global economy

The world economy is slowing: How bad will it be for Asia?

SINGAPORE (Sept 16): In a global economy that is in constant flux, no one can be certain of where it is headed and what it has in store for the Asian economies. But some things are clear. One is that global economic activity has slowed to a pace where there is more downside than upside and where policy responses are unlikely to be fully effective. Moreover, growth in the large developed economies is more internally focused and so does little to support demand for Asia’s exports.

Japan lines up to join Germany in all-negative yield curve club

(Aug 23): Japan’s sovereign debt market is in danger of joining Germany with negative bond yields across all maturities.

Yields in the Asian nation are already negative all the way out to debt maturing in 15 years, and buyers from home and abroad have been snapping up longer-tenor Japanese government bonds, adding to the downward pressure.

Creative reverses into the red in FY19 on lower sales, absence of settlement from patent lawsuits

SINGAPORE (Aug 22): Creative Technology reversed into the red for FY19 ended June, reporting a net loss of US$3.8 million ($5.3 million), compared to earnings of US$40.4 million in the preceding year.

Revenue for the year fell 17% to US$54.9 million from US$66.1 million back in FY18 although cost of goods narrowed 18% to US$38.9 million from $47.6 million last year.

What a riskier world means for us

SINGAPORE (Aug 19): The past week may have marked the juncture when the many stresses in geo politics and the global economy reached a tipping point: It is now more likely that we will get a series of political shocks and an accelerated downturn in the world economy. Political hot spots — in Hong Kong, Italy, Brexit, Argentina and South Asia — are turning critical. New data suggests that the prospects for global economic growth have also taken a knock. Yes, the major central banks will now cut interest rates more aggressively, but monetary policy cannot alone overcome the headwinds.

What a riskier world means for us

SINGAPORE (Aug 19): The past week may have marked the juncture when the many stresses in geo politics and the global economy reached a tipping point: It is now more likely that we will get a series of political shocks and an accelerated downturn in the world economy. Political hot spots — in Hong Kong, Italy, Brexit, Argentina and South Asia — are turning critical. New data suggests that the prospects for global economic growth have also taken a knock. Yes, the major central banks will now cut interest rates more aggressively, but monetary policy cannot alone overcome the headwinds.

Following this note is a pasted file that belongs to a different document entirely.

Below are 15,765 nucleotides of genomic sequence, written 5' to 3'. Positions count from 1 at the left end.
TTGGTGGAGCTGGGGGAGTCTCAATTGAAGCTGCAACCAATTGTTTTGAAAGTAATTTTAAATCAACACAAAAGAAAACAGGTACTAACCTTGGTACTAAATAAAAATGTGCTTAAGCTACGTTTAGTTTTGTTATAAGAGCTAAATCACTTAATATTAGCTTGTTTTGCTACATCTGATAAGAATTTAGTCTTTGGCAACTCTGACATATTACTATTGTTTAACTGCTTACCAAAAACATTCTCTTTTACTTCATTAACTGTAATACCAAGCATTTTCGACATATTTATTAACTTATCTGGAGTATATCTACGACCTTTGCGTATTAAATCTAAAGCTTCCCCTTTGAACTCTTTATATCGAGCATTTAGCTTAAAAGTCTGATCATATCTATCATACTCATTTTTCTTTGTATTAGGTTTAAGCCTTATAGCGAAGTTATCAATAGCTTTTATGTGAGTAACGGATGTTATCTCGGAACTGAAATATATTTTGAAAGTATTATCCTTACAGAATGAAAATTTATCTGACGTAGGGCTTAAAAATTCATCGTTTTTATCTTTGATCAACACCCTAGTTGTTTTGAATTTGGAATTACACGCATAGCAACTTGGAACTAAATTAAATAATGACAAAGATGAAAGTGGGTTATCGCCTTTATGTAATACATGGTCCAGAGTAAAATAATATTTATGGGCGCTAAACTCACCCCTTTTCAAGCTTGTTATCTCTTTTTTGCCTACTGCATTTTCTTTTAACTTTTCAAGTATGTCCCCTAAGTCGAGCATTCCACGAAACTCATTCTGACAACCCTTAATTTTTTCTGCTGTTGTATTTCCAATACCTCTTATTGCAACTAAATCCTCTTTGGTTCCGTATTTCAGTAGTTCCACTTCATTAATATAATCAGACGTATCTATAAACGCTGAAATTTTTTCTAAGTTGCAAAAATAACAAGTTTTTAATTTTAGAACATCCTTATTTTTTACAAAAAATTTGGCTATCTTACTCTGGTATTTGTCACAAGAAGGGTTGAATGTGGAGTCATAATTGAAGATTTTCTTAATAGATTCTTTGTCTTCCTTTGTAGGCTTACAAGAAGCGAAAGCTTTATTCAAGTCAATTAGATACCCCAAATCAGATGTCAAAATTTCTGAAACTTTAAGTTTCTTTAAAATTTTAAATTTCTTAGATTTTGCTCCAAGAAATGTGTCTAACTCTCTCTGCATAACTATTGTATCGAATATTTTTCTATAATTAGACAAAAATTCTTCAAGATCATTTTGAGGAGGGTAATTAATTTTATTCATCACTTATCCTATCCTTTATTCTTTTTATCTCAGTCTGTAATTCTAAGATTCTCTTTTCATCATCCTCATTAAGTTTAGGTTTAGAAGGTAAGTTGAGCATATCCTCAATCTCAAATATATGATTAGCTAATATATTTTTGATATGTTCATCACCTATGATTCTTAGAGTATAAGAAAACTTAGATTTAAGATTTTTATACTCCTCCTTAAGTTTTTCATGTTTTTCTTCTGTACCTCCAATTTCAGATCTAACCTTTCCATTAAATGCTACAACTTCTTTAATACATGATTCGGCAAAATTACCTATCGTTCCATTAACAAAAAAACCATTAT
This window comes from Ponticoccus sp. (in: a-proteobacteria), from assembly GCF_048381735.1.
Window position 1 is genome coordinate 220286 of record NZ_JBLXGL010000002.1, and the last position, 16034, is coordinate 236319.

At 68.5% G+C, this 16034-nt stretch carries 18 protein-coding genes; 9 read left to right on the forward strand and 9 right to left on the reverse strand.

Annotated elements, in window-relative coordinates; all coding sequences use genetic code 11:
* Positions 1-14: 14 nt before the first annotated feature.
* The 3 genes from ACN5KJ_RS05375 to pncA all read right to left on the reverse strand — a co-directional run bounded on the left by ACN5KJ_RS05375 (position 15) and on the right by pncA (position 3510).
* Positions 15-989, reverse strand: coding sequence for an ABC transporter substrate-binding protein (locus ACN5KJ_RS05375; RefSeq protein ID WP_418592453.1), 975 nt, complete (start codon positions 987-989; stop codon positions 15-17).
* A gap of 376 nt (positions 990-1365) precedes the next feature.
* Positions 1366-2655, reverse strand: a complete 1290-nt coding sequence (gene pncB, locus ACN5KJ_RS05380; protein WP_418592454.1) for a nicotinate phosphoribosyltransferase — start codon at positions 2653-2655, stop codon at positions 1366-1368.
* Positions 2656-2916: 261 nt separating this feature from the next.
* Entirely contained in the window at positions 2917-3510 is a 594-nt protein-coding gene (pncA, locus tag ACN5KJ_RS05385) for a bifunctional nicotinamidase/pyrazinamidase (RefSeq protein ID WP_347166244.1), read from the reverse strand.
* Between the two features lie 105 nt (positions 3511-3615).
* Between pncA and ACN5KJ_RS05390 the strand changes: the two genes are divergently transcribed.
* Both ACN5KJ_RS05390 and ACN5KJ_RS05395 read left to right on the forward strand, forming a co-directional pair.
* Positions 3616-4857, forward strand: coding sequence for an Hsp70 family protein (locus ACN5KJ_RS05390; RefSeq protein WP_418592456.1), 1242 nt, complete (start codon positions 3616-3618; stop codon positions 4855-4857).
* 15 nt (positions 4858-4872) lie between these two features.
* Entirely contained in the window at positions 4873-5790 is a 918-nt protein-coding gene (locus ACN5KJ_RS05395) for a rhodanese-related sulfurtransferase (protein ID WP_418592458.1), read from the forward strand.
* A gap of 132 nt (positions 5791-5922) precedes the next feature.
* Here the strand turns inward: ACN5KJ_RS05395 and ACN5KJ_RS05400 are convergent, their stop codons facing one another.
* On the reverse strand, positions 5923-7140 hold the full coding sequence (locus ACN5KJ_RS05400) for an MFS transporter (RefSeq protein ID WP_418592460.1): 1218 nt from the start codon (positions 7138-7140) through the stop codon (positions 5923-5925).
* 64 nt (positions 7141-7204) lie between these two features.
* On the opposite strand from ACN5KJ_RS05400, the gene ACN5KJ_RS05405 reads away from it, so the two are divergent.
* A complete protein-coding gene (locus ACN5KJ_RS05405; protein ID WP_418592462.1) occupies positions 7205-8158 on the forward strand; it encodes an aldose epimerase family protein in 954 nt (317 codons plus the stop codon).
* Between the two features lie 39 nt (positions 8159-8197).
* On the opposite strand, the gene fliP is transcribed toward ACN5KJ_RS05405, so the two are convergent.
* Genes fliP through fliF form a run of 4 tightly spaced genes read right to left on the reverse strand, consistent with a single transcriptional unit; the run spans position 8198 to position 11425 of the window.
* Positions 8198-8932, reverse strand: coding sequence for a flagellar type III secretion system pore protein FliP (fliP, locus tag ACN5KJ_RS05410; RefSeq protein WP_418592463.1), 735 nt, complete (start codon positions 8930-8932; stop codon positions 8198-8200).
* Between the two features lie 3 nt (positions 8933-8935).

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Global investor risk appetite wanes amid supply chain disruption, Brexit uncertainties: State Street

SINGAPORE (Aug 1): Investors across North America, Europe and Asia Pacific are showing a waning appetite for risk, according to State Street Corporation’s Investor Confidence Index (ICI) for July.

Global ICI fell 2.4 points to 84.9 in July, compared to June’s revised reading of 87.3.

The index measures investor confidence or risk appetite quantitatively by analysing the actual buying and selling patterns of institutional investors.

Global recession fear overplayed, says Bank Negara Malaysia

(July 29): While the escalating trade tension between the US and China will moderate Malaysia’s economic growth, it will not cause a global economic recession next year, said Bank Negara Malaysia (BNM).

“I think the recession fear is overplayed at this point in time. What we are seeing is just lower growth compared with our long-term average,” said BNM Economics Department director Fraziali Ismail.

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Southeast Asian outlook: Rising cyclical risks, expanding structural upside

The global economy is being pulled and pushed in different directions. Whether it is the US’ trade spat with China or the fragility of China’s economy or the geopolitical stresses in the Middle East that are raising oil prices, the ups and downs of the news flow make it hard to discern the net impact. However, a close study of recent developments shows two opposing trends — the region will be hit hard by cyclical forces, but the structural prospects over the longer term are improving to the point where a new development surge is likely in Asean.

Southeast Asian outlook: Rising cyclical risks, expanding structural upside

The global economy is being pulled and pushed in different directions. Whether it is the US’ trade spat with China or the fragility of China’s economy or the geopolitical stresses in the Middle East that are raising oil prices, the ups and downs of the news flow make it hard to discern the net impact. However, a close study of recent developments shows two opposing trends — the region will be hit hard by cyclical forces, but the structural prospects over the longer term are improving to the point where a new development surge is likely in Asean.

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Oxford Economics lowers GDP growth forecasts across Asia on slowdown of manufacturing and exports sector

SINGAPORE (June 28): The recent US-China trade tension escalations have resulted in the deterioration of the manufacturing and exports sector – causing Oxford Economics to lower its GDP growth forecasts across most of Asia.

Most countries recorded negative export growth with the exception of China (up 1.1%) and India (up 3.9%).

Vietnam’s goods exports were also up a solid 9.5% on the year, as exports to the US have accelerated, likely reflecting some trade diversion due to the US-China trade war. This has partly offset weaker demand from China and the region.

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